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Barotseland Legal Position on the 18th MAY 1964 defunct agreement and creation of Zambia – Part ONE

18 May 2017
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LEFT - Kenneth Kaunda returns from signing the Barotseland Agreement 1964. RIGHT - King Mwanawina III of Barotseland and the United Kingdom (UK) Prime Minister (1957 to 1963) Hon. Maurice Harold Macmillan

 

THE BAROTSELAND AGREEMENT 1964

The agreement was concluded and duly signed on 18th May 1964 at the Commonwealth Relations office in London between the British Government, the Government of Northern Rhodesia and The Litunga of Barotseland regarding the position of Barotseland within independent Northern Rhodesia.

It is the Royal Barotseland Government’s position that the undisputed legal basis for the creation of modern Zambia, formed by Barotseland and the rest of Northern Rhodesia, was the same Barotseland Agreement of 18th May, 1964, which was signed by Dr. Kenneth David Kaunda, the Prime Minister of Northern Rhodesia, on behalf of the Government of Northern Rhodesia, by Sir Mwanawina Lewanika III, the Litunga of Barotseland, on behalf of himself, his Council and the Chiefs and People of Barotseland, and by the Rt. Hon. Duncan Sandys, the Secretary of State for Commonwealth Relations and for the Colonies, on behalf of the Government of the United Kingdom.

A copy of the Barotseland Agreement can be found here: http://barotselandpost.com/images/important_barotse_documents/The-Barotseland-Agreement-1964.pdf

The agreement consists of just 5 pages, including an Annex. The Initial Recitals, all commencing with the standard word “Where as”, set the tone and intention of the Agreement, viz.

(i) Northern Rhodesia shall become an independent sovereign Republic, the Republic of Zambia;

(ii) It is the wish of Northern Rhodesia and of Barotseland that Northern Rhodesia shall proceed to independence as one country and all its peoples shall be one nation;

(iii) As there are a number of treaties and other agreements between the United Kingdom and the Litunga of Barotseland which will terminate on independence and any responsibility of the United Kingdom for the government of Northern Rhodesia. Including Barotseland, shall thereupon cease, Northern Rhodesia and Barotseland wish to enter into arrangements concerning the position of Barotseland as part of the Republic of Zambia to take the place of those treaties and other agreements.

The scene having thus been set, the Agreement in its body goes on to make various specific provisions for Barotseland as part of the Republic of Zambia. The most important of these are:

(a) The Litunga is recognised as the principal local authority for the government and administration of Barotseland;

(b) The Litunga is empowered to make laws in respect of a wide range of issues including matters relating to the local government, land, fishing, local taxation and matters relating thereto, control of hunting, game preservation and the Treasury, which was then called the Barotse Native Treasury;

(c) The Litunga and his Council shall continue to have the powers previously enjoyed by them in respect of land matters under customary law and practice. The then called Barotse Native Courts shall have exclusive original jurisdiction in respect of land matters in Barotseland to the extent that they are covered by Barotseland customary law and no appeal shall lie to the High Court of Zambia from any decision on such a matter except with the consent of the court then known as Saa - Siikulu Kuta; [misspelt in the Agreement itself];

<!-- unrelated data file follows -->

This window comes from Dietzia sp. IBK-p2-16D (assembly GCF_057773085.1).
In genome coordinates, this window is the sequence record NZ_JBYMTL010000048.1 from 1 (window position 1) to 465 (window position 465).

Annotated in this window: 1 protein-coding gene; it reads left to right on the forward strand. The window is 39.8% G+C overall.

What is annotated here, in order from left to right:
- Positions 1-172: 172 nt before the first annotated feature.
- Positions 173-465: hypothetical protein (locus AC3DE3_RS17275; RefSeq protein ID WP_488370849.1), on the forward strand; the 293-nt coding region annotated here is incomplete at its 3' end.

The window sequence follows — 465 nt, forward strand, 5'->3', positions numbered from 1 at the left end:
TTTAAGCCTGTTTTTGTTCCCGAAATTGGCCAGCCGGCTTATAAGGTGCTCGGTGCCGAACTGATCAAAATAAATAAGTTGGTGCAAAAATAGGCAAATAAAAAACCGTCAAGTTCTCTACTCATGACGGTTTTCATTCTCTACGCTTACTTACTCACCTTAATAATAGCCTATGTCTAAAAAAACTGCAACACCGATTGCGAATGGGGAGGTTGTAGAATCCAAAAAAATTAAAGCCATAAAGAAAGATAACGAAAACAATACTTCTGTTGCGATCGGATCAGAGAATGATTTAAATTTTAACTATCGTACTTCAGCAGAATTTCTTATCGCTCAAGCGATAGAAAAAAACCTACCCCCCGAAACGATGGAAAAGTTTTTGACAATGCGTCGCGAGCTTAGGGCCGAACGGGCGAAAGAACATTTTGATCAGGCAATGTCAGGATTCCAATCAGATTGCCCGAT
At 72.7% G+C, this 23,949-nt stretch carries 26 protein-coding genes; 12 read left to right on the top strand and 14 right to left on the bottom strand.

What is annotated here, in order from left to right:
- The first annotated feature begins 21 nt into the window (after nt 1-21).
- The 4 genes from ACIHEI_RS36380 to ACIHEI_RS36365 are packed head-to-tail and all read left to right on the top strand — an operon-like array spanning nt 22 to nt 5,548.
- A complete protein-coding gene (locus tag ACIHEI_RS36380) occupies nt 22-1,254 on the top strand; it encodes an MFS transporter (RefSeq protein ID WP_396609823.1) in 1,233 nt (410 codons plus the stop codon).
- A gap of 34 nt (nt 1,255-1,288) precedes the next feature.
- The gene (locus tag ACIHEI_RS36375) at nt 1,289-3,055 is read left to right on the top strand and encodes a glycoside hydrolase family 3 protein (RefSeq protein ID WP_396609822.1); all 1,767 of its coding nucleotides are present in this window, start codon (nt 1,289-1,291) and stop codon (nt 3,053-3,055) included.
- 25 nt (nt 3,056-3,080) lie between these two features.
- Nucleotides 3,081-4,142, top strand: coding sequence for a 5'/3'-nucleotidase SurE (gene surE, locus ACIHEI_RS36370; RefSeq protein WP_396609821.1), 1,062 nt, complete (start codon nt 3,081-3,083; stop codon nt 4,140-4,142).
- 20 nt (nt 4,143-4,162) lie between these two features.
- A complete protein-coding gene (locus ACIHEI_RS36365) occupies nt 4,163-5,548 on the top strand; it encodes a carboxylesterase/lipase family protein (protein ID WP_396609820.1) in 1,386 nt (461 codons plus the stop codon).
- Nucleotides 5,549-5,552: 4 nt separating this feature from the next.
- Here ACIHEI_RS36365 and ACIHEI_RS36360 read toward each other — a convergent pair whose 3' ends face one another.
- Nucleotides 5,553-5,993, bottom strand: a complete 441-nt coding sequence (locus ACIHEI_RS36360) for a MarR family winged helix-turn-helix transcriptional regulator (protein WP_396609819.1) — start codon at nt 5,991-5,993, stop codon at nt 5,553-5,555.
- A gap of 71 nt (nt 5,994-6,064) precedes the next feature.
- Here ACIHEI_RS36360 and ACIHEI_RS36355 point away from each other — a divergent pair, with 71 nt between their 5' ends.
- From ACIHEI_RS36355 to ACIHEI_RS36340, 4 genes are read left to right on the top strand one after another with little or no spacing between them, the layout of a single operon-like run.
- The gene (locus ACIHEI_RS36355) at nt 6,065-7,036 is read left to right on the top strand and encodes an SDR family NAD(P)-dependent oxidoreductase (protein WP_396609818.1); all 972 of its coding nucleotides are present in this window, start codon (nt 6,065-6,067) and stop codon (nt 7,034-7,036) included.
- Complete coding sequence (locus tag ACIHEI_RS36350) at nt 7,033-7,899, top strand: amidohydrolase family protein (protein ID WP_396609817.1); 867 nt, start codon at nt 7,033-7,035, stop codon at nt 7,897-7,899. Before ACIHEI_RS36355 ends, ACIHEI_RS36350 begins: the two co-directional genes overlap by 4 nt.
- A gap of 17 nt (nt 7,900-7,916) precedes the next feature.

(d) The Government of Zambia is entrusted with the obligation to provide financial support for the administration and economic development of Barotseland and ensure that Barotseland is treated fairly and equitably in relation to the rest of Zambia;

(e) The Government of Zambia is placed under obligation to take the necessary steps to ensure that the laws of Zambia are consistent with the Agreement;

(f) The Agreement provides that the Constitution of Zambia shall include the provisions agreed upon at the recent Constitutional Conference in relation to the protection of human rights and fundamental freedoms of the individual, the judiciary and the public service and those provisions shall have full force and effect in Barotseland.

(g) Finally in the Annex to the Agreement there is provision for the marrying of the customary powers and jurisdiction in land matters of the Litunga and his establishment with the administrative and documentary procedures of the Zambia public service.

The Barotseland Agreement was presented by the Rt. Hon. Secretary of State, Duncan Sandys, to the United Kingdom Parliament within a day or two of its signature and was approved by both Houses. The presentation noted an undertaking by the Prime Minister of Northern Rhodesia that the Agreement would be reaffirmed by the Government of Northern Rhodesia at Independence.

Looking at the Barotseland Agreement as a whole it is clear that it brings into effect an arrangement whereby two entities which had not previously had a great deal in common with one another, apart from mere physical propinquity, were required, and indeed, seemingly at least from the conduct of all three sides at the time, were willing to come together and co-exist. The basis for this co-existence in the case of Barotseland was the terms of the Agreement itself. The duties in respect of Barotseland previously falling on the United Kingdom under the Protectorate were essentially assumed by the Government of independent Zambia.

The forgoing is Part ONE of a three part legal presentation by the Department of Justice and Legal Affairs, Royal Barotseland Government (RBG) in commemoration of the 18th May signing of the now Defunct Barotseland Agreement 1964. Read Part TWO and Part THREE.

Legal Editor, Barotseland Post

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